Egg Cappuccino

Did I tell you that I love Mark Sisson? I love the whole Primal concept, especially since I had great success with Atkins back in the early 2000s and discovered that the whole protein and fat concept really work for me.

I’m not a Primal dieter (as you have figured out by my recipes), but I do read Sisson’s newsletter faithfully, and always find them interesting. One of the reasons I like him so much is that he listens to his critics and gives account of why something is so or not without sounding defensive. He seems always willing to check something out.

Another reason I like him so much is his lack of dogmatism. I think he realizes that it has to be about what works for people, not about being dogmatic. Of course, he’s pretty firm on what’s primal and what’s not, but I got a kick out of his newsletter about Primal Egg Coffee last week where he spends a paragraph anticipating the kickback from some of his constituents because he put a teaspoon of sugar in his coffee.

I’m sure I take too many liberties too often in my diet (which is why I’m losing so slowly), but I like a guy who can say a teaspoon  of sugar two or three times a week is not going to kill anybody.

People used to be aghast when eating breakfast out together somewhere; they would see me sprinkling sugar on my pancakes (obviously I wasn’t dieting at the time – this was years ago). But it showed me that people often don’t apply common sense in what they do. Believe me, there is far less sugar in a couple of packets of table sugar than there is in a quarter cup of pancake syrup. So, no, a couple of teaspoons a week won’t hurt you.

I use liquid Stevia in 98% of everything I want sweetened, and I’m looking forward to trying powdered Stevia in my baking.

Anyway, I digress. The real excitement I want to share with you is my Egg Cappuccino, my own version, combining Primal Egg Coffee and Bulletproof coffee. After reading about both of these, I decided to experiment, and I am ecstatic about the results.

So here’s my Egg Cappuccino. (This is the ideal recipe)

8 oz brewed coffee (organic, fair trade)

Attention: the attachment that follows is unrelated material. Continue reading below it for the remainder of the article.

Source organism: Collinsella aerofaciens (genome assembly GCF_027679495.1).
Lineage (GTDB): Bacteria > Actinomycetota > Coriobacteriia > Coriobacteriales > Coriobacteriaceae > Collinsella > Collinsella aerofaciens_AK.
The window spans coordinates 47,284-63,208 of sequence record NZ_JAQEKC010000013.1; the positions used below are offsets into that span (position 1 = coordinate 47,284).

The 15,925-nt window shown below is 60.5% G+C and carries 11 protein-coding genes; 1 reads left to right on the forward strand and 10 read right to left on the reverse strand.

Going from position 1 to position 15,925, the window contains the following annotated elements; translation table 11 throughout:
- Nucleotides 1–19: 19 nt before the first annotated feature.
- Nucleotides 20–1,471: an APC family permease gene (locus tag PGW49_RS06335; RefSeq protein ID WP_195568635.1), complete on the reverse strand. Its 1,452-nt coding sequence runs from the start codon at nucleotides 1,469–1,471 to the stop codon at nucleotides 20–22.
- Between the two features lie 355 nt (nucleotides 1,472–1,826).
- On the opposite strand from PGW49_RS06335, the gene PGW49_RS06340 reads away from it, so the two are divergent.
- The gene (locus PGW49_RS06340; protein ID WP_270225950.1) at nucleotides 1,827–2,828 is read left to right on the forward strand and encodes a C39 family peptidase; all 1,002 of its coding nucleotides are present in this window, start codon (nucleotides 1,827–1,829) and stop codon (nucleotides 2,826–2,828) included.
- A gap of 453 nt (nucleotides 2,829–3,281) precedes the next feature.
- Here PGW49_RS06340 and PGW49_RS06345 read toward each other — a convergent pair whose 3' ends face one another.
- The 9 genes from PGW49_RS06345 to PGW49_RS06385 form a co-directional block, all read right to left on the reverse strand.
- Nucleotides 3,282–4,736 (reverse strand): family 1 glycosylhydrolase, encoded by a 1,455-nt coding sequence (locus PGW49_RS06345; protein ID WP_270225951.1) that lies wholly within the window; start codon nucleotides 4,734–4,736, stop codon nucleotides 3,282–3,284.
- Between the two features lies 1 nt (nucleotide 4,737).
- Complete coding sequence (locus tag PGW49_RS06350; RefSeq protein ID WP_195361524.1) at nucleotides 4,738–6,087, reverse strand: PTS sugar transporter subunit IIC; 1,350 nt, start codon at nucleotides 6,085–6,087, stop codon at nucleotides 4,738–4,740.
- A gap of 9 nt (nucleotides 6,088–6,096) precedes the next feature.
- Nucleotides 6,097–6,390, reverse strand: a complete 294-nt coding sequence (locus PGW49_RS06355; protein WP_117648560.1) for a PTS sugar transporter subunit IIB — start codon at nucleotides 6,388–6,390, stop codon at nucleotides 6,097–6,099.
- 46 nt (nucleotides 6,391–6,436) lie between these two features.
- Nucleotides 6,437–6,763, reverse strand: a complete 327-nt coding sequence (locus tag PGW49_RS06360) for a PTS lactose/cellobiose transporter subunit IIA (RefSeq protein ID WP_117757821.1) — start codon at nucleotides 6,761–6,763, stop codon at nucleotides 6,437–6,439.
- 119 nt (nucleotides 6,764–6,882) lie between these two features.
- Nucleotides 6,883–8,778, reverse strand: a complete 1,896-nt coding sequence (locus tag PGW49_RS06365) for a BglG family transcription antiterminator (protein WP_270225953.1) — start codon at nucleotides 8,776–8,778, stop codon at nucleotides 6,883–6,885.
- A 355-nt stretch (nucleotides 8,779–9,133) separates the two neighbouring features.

1 organic egg

1 T. organic, grass-fed butter (melted) (You can also use 1 T of coconut oil, or 1/2 T of each. I’ve not tried it with coconut oil alone.)

Stevia to taste

It’s great warm, cool, or iced. I’ve used freshly brewed, hot coffee; I’ve used leftover coffee, and I’ve used cooled coffee and poured the whole concoction over ice. I loved it all three ways. In the morning, I prefer it freshly brewed and hot. Of course, I use a regular drip pot, so it’s not super-heated. I suppose that might cook the egg.

The egg acts as an emulsifier (keeps everything from separating), and makes it nice and foamy, like cappuccino.

Sisson recommends adding a pinch of salt; the Bulletproof Exec says, “Ick! No salt.” He uses unsalted butter. I used to make “cowboy coffee” and you always added a pinch of salt to that, so I use salted butter.

The funny thing is that I had been looking for a creamer substitute for years. I got into making one with coconut milk for awhile, but I got tired of that, and I wasn’t too keen on the canned coconut milk thing. I’ve tried almond milk (both Dark chocolate, vanilla, unsweetened), coconut cream, I’ve even tried yogurt! But it never occurred to me to try butter. Of course, I tried making it just with butter, and I didn’t care for that. So that’s why I didn’t go with either recipe exclusively — I couldn’t imagine using 3 yolks per cup as Mark does. If I were as active as he is, perhaps, but this is also about budget for me as it is anything.


Cappuccino (Photo credit: Wikipedia)

My normal routine has been to have 2 cups of coffee a day, one in the morning and one in the afternoon. Sometimes I have my Egg Cappuccino in the morning, and then a regular, black cup in the afternoon, or I have my concoction for both. It depends on how much protein and fat my evening meal will contain.

This has been great for me. I’m tired of making smoothies—it seems I’m often missing some good ingredient or another, but I always have eggs and butter on hand. As I told early on in this blog, I’ve been consuming raw eggs for thirty years. In the old days, I used to use any store-bought eggs without worrying, but in the past 10 years, I have far greater concerns over the way chickens are raised and handled commercially, so I only consume local or organic eggs raw. (I rarely buy anything else–I go without rather than buy regular, commercial eggs.)

So try this if you’re a coffee, latte, or cappuccino consumer, and let me know what you think! Who needs Starbucks? 😉


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